In the face of historically low inventory levels, millennials, more than any other generation, are willing to make major compromises to live in the neighborhood or the home of their dreams.

According to Trulia’s latest Consumer Home Buying Survey, 84 percent of millennials are willing to forgo key home features to live in their ideal neighborhood, and 89 percent are willing to deal with less desirable locales to nab the perfect home. Meanwhile, 78 percent of Gen Xers and 65 percent of baby boomers said they’d be willing to do the same.

“For millennials, the dream of homeownership is alive and well, but with prices going up and inventory continuing to shrink, this new generation of buyers are facing more obstacles than any other demographic,” said Trulia Senior Economist Cheryl Young in the report.

“With tight budgets and fewer choices on the market, most millennials are forced to make trade-offs and are more willing than other generations to give up home and neighborhood features in order to find their ideal home.”

For the 35 percent of millennials who plan to buy a home this year, rising home prices (40 percent) and an inability to save for a down payment (31 percent) are the biggest challenges followed by a poor credit history (26 percent), qualifying for a mortgage (25 percent) and job insecurities (22 percent).

These obstacles are more likely to push millennials (90 percent) and Gen Xers (77 percent) to delay their buying plans compared to baby boomers (61 percent). In addition to home prices, mortgage qualification and down payments, the two youngest generations are also plagued by student loan debt — 15 percent of millennials and 6 percent of Gen Xers say student loans have kept them from following through with homeownership.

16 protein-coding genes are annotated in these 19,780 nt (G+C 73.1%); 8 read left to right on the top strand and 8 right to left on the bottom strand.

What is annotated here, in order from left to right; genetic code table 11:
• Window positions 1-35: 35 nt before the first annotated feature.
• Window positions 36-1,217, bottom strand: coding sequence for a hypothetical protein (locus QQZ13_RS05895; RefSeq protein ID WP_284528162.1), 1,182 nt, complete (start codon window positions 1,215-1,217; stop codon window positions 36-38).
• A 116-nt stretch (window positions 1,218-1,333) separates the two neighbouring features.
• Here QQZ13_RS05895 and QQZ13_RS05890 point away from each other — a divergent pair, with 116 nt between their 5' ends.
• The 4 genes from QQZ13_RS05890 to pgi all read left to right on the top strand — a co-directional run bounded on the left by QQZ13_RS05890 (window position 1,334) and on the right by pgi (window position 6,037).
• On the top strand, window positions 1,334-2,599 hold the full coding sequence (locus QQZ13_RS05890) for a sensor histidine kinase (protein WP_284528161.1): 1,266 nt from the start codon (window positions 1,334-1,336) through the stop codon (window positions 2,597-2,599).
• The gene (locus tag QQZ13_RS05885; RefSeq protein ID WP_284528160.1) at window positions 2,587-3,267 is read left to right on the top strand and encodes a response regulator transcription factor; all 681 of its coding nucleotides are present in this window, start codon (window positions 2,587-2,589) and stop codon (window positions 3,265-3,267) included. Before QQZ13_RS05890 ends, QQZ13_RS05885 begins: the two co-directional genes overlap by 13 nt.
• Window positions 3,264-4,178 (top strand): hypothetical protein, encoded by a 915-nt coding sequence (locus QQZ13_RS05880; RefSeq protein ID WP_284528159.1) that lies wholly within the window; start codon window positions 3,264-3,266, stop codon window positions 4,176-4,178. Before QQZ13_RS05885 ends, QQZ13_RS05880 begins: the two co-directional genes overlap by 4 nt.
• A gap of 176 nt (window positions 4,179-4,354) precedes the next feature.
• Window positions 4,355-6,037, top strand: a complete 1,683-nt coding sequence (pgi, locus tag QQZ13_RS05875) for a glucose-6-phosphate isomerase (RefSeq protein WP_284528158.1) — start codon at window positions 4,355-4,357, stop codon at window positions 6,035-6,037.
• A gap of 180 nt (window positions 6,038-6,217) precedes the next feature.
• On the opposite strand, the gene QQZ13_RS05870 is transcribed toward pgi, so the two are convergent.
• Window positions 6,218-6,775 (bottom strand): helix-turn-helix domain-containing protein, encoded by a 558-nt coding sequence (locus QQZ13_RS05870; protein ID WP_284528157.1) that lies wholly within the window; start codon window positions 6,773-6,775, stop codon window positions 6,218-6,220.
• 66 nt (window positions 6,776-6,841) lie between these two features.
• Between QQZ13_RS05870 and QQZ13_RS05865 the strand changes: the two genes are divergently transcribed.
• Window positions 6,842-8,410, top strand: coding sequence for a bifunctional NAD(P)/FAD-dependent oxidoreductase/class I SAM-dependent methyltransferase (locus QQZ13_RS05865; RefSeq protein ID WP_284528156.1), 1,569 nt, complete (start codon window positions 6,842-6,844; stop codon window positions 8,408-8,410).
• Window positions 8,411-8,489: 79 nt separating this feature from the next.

Those who can surmount these financial challenges quickly run into another set of choices: getting the perfect home or living in the perfect neighborhood — all for the right price, of course.

Millennials are the most willing to ditch the garage (34 percent), an updated kitchen (32 percent), square footage (30 percent) and storage space (29 percent) to live in their favorite neighborhood. Gen Xers are forgoing square footage (31 percent), an updated kitchen (29 percent) and an updated bathroom (29 percent).

Baby boomers aren’t as willing to compromise, but square footage (31 percent), an updated bathroom (24 percent) and an updated kitchen (22 percent) would be the first features to go.

On the other hand, some buyers are more apt to “bend” on location and neighborhood features to have their dream home. Millennials (35 percent), Gen Xers (36 percent) and baby boomers (42 percent) all agreed that access neighborhood activities is the most expendable feature. Thirty percent of millennials would also ditch access to parks and having neighbors with the same political values.

Gen Xers and baby boomers cared less about having good schools nearby (28 percent, 37 percent) and short commutes to work (30 percent, 29 percent).

Young said real estate agents can make the process easier by helping buyers clearly identify what they must have, what they’d like to have and what can be done without. That clarity will help buyers make sure they’re making a purchase they’re satisfied with.

Lastly, she said millennials, in particular, should be encouraged by projected wage and job growth for their age segment and cooling home prices coming ahead.

“In markets where the economy and job growth are thriving, we may see some of these financial challenges start to dissipate as millennials mature into their careers,” she said in a statement. “If anything, millennials can hold out hope that the encouraging housing starts we saw in 2017 can lead to some relief in the starter home segment.”


This survey was conducted online within the United States by The Harris Poll on behalf of Trulia from April 10-12, 2018, among 2,026 U.S. adults ages 18 and older. This online survey is not based on a probability sample and therefore no estimate of theoretical sampling error can be calculated. For complete survey methodology, including weighting variables and subgroup sample sizes, please contact

Email Marian McPherson

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